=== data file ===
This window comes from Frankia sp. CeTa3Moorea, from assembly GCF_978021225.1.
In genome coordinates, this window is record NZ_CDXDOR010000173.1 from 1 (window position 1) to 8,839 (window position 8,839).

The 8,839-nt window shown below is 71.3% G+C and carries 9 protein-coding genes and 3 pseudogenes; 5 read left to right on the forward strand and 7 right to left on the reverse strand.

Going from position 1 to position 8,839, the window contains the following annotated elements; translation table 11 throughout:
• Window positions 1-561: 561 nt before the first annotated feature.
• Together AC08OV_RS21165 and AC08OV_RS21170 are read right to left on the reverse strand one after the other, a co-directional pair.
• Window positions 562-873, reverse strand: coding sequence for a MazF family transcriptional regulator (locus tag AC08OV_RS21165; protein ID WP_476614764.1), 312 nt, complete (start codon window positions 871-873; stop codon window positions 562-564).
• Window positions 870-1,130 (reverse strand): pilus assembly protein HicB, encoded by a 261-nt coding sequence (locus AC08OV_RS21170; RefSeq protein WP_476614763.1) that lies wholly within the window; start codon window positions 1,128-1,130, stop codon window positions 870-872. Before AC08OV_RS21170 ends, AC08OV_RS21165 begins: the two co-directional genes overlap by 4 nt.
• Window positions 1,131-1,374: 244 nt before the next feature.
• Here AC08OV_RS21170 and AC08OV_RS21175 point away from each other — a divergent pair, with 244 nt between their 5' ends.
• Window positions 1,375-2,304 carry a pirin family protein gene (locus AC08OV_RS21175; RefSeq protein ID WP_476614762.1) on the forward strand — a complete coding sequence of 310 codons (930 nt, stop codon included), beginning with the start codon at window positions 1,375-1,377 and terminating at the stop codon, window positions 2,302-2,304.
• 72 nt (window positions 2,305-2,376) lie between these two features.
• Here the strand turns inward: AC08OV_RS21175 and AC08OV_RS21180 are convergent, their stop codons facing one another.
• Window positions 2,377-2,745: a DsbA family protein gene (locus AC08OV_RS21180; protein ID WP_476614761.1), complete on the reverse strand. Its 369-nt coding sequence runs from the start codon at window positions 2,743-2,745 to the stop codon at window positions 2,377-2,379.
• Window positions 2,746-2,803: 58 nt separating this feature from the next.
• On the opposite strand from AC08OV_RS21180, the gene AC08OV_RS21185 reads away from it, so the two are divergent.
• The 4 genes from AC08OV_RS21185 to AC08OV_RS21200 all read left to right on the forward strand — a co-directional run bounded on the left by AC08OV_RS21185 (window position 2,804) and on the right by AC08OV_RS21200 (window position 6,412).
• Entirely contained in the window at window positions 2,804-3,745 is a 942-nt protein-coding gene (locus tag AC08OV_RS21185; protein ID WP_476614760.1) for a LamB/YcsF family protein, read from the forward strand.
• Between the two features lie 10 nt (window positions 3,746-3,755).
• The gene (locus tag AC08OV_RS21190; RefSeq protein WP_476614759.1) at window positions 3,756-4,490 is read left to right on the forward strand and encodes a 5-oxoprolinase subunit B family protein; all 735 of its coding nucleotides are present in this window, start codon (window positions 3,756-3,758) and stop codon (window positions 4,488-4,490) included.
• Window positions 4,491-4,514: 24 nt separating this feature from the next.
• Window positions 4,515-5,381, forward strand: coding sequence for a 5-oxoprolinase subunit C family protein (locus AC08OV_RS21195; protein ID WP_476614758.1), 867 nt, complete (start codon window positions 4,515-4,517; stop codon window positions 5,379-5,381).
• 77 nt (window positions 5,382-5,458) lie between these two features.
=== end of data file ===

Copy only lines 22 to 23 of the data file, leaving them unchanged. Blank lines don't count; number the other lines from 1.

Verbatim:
• Window positions 4,515-5,381, forward strand: coding sequence for a 5-oxoprolinase subunit C family protein (locus AC08OV_RS21195; protein ID WP_476614758.1), 867 nt, complete (start codon window positions 4,515-4,517; stop codon window positions 5,379-5,381).
• 77 nt (window positions 5,382-5,458) lie between these two features.